That duo, with their aristocratic cheekbones, looked fabulous. So did everyone else. Anyone who’s dined at McNally’s restaurants knows they’re lit in a very particular type of gold, a hue that suggests that, somewhere in France, a quaint town exists where it is perpetually twilight. On a recent evening, after a glass of muscadet, I reached for a carafe filled with what appeared to be more of the precious liquid. Alas, it was a jug of water, magically turned to wine by amber bulbs that make everything soft and fuzzy.

A diner prepares to eat garlic butter snails on toast.
A platter of snails with garlic butter

Pastis, in short, looks, feels, and tastes like the old Pastis. Or the current Balthazar. It is a piece of nostalgia for an era that still exists, and for a type of food that is neither threatened nor in short supply.

Starr seems like a logical partner. He runs some of the city’s most distinctive and ambitious Gallic spots, fueling the haute throwback ways of Daniel Rose’s Le Coucou and the classic-modern cafe vibes of Marie-Aude Rose’s La Mercerie. Pastis, of course, is neither distinctive nor ambitious. It sends out basic, mostly well-executed brasserie fare. There is a pedigreed chef, but there is no bio on the website, no waiters who speak about him in reverent tones. They simply tell you how awesome the croque madame is. It is awesome. The haute ham and cheese sandwich — fat slices of toasted brioche, salty jambon, gooey Gruyere, and a sunny-side-up egg — functions as effectively at breakfast, lunch, or dinner.

A long table sits empty at Pastis, just underneath an archway.
A long table in the dining room
Steamed and buttered lobster sits underneath a pile of fries.
The buttery lobster frites
Raw tuna ravigote sits under green herbs on a stark white plate.
Raw tuna ravigote

Pastis has “devised a menu so traditional that virtually every dish could qualify for protection by the French Ministry of Culture,” New York Times food critic William Grimes wrote in 2000. The statement could as easily apply to the 2019 offerings: tangy beef tartare, cardboard shrimp cocktail, nutty trout almandine, cloying, one-note bouillabaisse that tastes like it never met saffron. And snails.

The snails are hot. They sit in little tubs of oil that bubble at the table. To watch someone consume an escargot too quickly is to watch the real-life version of Wile E. Coyote swallowing an ACME bomb. Let them cool, then let them squish around in your mouth like the amphibious garlic sponges that they are.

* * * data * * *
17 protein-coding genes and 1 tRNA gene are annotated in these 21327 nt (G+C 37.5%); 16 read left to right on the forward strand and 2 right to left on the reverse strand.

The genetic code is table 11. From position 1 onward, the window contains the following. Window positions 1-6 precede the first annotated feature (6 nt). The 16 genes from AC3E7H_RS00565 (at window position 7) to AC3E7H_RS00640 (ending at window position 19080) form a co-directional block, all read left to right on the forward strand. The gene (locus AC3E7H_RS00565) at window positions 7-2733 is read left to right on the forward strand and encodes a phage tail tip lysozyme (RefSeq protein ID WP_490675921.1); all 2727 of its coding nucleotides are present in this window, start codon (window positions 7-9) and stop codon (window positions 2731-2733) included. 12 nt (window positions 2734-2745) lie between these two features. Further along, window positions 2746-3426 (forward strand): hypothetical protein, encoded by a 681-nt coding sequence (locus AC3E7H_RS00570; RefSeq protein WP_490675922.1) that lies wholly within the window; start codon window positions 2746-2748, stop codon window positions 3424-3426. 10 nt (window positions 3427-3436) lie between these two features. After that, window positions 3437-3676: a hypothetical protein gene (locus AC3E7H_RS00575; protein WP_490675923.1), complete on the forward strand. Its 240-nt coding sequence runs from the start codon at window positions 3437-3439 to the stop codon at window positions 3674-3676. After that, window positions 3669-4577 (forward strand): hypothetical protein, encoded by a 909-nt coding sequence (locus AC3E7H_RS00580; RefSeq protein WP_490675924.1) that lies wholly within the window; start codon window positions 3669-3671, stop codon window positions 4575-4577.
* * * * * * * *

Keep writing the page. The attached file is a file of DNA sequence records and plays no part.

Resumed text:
Those who order tuna ravigote will be no less pleased. A crimson circle of raw fish nearly takes up the circumference of a plate, lying underneath a verdant pile of mint, tarragon, basil, chive, and dill. Herring, by contrast, tells its story more rustically, as a series of masterfully butchered slices matched with halved potatoes. It is a fine study in salt, smoke, and maritime gelatins.

A dollop of cream sits inside a split baba cake.
Baba au rhum

Should you order the roast chicken? Probably. The aggressive brining leaves the breast with a faintly springy texture, but after dredging the meat through rich jus, you won’t notice such details. The pairing is a giant bowl of mashed potatoes, equally buttery and starchy. But best of all are the lobster frites. The chefs roast a two-pound lobster, rip out its meat, drizzle it with about three pounds of garlic butter, and garnish it with fries for dunking. It tastes the way a good lobster should: like a sweetened version of the Atlantic ocean.

For dessert, order baba au rhum. A quenelle of cream looks like a cumulus cloud that’s about to be munched by an oblong Pac-Man cake. This being baba, the cake is naturally doused in rum. Lots of rum. I’ve had baba just about everywhere, and can say without qualms that this is the only place where there is enough booze leftover to do a half a shot from the bowl. One feels buzzed afterwards.

I like this place better than the old food hall.


52 Gansevoort Street, Manhattan, NY 10014 (212) 929-4844 Visit Website